GREGG JARRETT: The Two Faces of Robert Mueller, and Trump's Presumption of Guilt

Originally published at: GREGG JARRETT: The Two Faces of Robert Mueller, and Trump’s Presumption of Guilt | Sean Hannity

Former Special Counsel Robert Mueller addressed the nation for the first time in two-years Wednesday; raising a series of new questions over his handling of the extensive investigation into allegations of Russian interference in the 2016 presidential election.

“Special Counsel Robert Mueller has peddled two different stories. Only one can be true,” writes Gregg Jarrett.

“In his final act before resigning his position, Mueller told the gathered media on Wednesday that his non-decision decision on whether the president obstructed justice was ‘informed’ by a long-standing opinion by the Office of Legal Counsel (OLC) at the Justice Department that a sitting president cannot be charged with a crime. But according to William Barr, that’s not what Mueller told the attorney general and others during a meeting on March 5, 2017. Here’s what Barr told Senators during his May 1st testimony,” he adds.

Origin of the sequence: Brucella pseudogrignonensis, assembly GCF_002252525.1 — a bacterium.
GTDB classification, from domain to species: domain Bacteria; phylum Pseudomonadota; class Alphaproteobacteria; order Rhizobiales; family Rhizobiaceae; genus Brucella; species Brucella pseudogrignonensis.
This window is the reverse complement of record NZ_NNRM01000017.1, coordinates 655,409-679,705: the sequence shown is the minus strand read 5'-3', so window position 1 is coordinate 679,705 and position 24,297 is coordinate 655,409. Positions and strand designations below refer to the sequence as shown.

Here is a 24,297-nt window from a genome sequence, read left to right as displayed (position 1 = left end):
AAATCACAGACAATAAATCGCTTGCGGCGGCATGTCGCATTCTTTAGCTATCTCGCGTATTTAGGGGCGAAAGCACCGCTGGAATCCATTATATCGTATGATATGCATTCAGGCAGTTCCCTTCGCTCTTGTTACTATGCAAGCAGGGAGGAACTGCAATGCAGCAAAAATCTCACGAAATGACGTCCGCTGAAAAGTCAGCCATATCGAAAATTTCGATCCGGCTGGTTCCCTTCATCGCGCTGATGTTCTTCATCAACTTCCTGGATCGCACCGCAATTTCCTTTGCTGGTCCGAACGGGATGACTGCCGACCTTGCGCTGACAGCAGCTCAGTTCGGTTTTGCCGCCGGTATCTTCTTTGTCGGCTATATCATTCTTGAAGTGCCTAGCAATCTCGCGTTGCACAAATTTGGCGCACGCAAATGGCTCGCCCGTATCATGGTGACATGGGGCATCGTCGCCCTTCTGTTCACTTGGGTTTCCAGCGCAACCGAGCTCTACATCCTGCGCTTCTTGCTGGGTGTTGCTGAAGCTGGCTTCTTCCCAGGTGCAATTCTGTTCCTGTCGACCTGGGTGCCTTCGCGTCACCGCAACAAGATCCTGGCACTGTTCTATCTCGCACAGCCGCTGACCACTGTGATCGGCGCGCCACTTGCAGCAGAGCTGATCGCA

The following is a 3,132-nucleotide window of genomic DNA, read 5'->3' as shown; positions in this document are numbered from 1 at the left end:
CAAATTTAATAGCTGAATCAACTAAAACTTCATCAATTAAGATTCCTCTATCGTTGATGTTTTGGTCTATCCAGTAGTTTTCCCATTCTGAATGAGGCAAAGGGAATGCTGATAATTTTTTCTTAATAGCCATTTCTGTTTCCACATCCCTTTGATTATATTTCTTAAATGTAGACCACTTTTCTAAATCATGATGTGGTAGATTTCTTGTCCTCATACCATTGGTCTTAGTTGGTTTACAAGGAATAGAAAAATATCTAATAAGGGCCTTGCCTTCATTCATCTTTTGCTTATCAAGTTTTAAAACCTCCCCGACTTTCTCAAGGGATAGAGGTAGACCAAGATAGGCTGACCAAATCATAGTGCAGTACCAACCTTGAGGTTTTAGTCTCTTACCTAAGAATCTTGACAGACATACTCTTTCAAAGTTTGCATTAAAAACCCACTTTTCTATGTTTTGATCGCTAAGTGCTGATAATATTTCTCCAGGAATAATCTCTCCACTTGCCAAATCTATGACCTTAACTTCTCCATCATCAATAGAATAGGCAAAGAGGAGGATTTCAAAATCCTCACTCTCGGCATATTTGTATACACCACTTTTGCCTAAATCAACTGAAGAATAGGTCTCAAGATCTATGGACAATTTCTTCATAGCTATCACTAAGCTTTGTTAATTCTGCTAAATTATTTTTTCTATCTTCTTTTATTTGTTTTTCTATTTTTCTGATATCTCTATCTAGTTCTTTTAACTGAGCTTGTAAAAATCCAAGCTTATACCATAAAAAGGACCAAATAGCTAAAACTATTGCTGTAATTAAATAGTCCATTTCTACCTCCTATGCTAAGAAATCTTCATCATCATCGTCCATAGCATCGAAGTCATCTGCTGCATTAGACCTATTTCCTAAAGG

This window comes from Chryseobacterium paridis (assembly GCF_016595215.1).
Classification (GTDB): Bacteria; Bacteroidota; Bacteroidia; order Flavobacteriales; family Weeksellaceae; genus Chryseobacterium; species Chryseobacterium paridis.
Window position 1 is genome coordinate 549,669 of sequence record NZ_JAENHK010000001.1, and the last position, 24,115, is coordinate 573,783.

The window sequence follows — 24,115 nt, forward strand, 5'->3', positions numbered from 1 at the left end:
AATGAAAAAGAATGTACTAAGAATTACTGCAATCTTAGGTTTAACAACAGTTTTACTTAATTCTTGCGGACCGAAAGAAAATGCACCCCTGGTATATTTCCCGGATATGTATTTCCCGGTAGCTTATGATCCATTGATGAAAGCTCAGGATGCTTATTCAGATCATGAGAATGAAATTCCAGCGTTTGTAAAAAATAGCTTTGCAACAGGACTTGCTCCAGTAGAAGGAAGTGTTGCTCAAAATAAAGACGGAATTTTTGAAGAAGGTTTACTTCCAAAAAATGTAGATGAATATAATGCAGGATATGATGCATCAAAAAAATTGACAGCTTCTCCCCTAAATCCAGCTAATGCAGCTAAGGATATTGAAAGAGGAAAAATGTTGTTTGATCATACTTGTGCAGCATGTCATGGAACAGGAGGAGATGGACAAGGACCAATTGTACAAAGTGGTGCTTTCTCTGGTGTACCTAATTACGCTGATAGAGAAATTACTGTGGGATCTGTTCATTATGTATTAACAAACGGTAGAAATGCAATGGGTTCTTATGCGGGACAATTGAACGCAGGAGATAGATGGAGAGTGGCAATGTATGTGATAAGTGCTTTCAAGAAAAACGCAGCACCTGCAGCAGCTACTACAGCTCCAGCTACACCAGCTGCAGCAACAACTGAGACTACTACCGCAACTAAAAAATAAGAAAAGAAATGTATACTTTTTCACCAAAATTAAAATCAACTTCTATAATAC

“We were frankly surprised that they were not going to reach a decision on obstruction and we asked them a lot about the reasoning behind this. Mueller stated three times to us in that meeting, in response to our questioning, that he emphatically was not saying that but for the OLC opinion he would have found obstruction.”

“Yet, on Wednesday Mueller was telling a different tale. He seemed to argue that he could not have accused the president of obstruction because he was handcuffed by the OLC opinion. Why, then, did Mueller allegedly inform Barr that a special counsel can abandon the opinion if the facts merit it?” asked Jarrett.

“He refused to make a decision to charge the president in a court of law but was more than willing to indict him in the court of public opinion,” he adds. “His report was a non-indictment indictment. It was calumny masquerading as a report.”

Read Gregg Jarrett’s full analysis here.